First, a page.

Congratulations to this year’s 2022 Travel Writing Contest Winners!
- 1st Place: “Unclaimed Identities” by JoJo Zhang
- 2nd Place: “Voyages” by Miriam Chasnov
- 3rd Place: “Oregon” by Phoebe Rose Ward
- Honorable Mention: “Cathedral Cliffs” by Isabel Rameker
- Honorable Mention: “Super Dark” by Sam Hiken
Special thank you to the Travel Writing Contest sponsors, Cross Cultural Studies, Dean of Students, Off-Campus Studies, The Center for Global and Regional Studies, and The Writing Center!
Additionally, many thanks goes out to this year’s internal and external judges, as well as those who played important roles in putting the contest together, including our CGRS student worker, Becca Riess. Our external judge, Richard Terrill provided expert explanations on this year’s winners, which you can read below! Lastly, congratulations to the top five winners, your entries were a joy to read, thank you for sharing your adventures with us!
1st Place: “Unclaimed Identities” by JoJo Zhang
This writer does so many things well. There is economy in the story telling: The action here takes place in a single evening during study abroad in Paris. She is skilled at the turn of phrase that delights as it informs: old walls are “painted like eggshells crackling, crumbling, falling apart.” Her fellow travelers say “Let’s get Chinese’ as if we were choosing a flavour of Lays chips in the local Franprix.” Her greatest strength may be a willingness to accept contradiction in the world as she sees it, to be comfortable in not knowing, something common to travel. She confesses at one point she is “embarrassed just to be embarrassed. Without knowing why.”
This is a story not about finding one’s identity—a well-traveled subject by now — but accepting one’s identities, as the title foretells. From the vantage of Paris, the writer can tell us that she is Chinese and speaks Chinese, yes; but also Canadian, a student who misses her “American” friends at Carleton, a Francophile and speaker of French. She is learning through travel that she need not always “blend in,” but that in people “a little difference shouldn’t amount to distance between each other, right?” She concludes of her stay in Paris, “I want to continue exploring and sharing the city with everyone else, and start discovering more within myself. Ultimately, I think that those are two parts of a whole.” I suspect this is a life journey many of her readers share.
2nd Place: “Voyages” by Miriam Chasnov
The first rule in writing personal narrative is to have a subject worth writing about. This essay, which concerns the relationship of the speaker to her father, with whom she shares a birthday, more than meets that requirement. The description of the father gives us a clear picture of his character. He reads his daughter a college essay each night at dinner while she’s writing her college apps. In a letter he tells her that “of course” he loves her… but he also likes her. This description is both funny and sad at the same time. Sad because due to the pandemic and miles of separation–the father in Hong Kong where the family lives, the speaker in the US– 2021 marks the first year that the two spend their shared special day apart. The generational angle is deepened in that the speaker’s grandfather—the father’s father—has passed away in 2021, and then too the father was distanced from family, unable to attend the memorial. The writer adds a further parallel by referencing the film Brooklyn, another story about separation by oceans. Like the speaker, the protagonist of that film is 20 years old.I very much admire the ambition of this assemblage. The writer almost pulls it off, and loose ends are not the greatest sin in CNF. Readers know well not to trust the writer who ties up her endings too tightly. Given the complexity here, I would want to read what more this writer has to say in the next few pages.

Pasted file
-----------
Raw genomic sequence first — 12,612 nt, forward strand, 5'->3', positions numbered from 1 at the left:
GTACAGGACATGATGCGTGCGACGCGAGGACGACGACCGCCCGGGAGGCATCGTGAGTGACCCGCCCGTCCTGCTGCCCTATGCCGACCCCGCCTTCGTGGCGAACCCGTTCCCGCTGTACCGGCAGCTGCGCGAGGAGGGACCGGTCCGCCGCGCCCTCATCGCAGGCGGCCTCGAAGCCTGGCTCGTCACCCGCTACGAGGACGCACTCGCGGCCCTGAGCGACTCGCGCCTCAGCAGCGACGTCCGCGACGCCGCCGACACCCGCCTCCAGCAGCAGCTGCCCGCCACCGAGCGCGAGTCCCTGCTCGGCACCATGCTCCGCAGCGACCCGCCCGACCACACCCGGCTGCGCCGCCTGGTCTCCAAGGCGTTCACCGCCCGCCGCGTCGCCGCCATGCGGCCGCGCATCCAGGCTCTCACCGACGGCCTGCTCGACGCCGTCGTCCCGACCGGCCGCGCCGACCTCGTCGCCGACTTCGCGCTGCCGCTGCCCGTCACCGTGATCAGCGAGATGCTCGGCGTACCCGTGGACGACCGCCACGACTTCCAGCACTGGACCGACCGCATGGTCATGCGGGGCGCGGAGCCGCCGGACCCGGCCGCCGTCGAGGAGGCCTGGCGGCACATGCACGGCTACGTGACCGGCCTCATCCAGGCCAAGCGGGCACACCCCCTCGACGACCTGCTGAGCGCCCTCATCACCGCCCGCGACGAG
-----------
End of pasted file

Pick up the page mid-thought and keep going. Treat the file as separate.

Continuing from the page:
3rd Place: “Oregon” by Phoebe Rose Ward
“And the moral of the story is….” That’s a convention of narrative writing that the creative nonfiction genre at its best avoids. That “Oregon” avoids it so skillfully is a mark of the maturity of its writer. In fact, one strength of this essay lies in what it doesn’t do. The essay is the story of a college distance runner on a team trip to Oregon when she learns of the death of her grandfather. She runs her race despite an illness and experiences a disconnect between the present moment and the vague notion, unremarked upon, that something in her family life has changed forever. Wisely, she presents no memories of the goodness of the grandfather—the essay isn’t about him. There are no choked back tears or flashbacks to tender moments. Instead, the essay ends with a lovely description of a team run on the Oregon coast. The details are perfect. “The wind blew all of our ponytails in the same direction” is my favorite. There is imagery of mortality (riptides, water that’s “shockingly cold,” cormorants with no fear of drowning) versus imagery of life (“I wanted to drink the air,” she remarks.) There’s one person’s insignificance in the “grand” landscape: “It is so big and we are so small.” The reader senses, without being told, that the speaker has not yet processed what has befallen her. Thus the writer subtly captures that moment that precedes the onset of grief.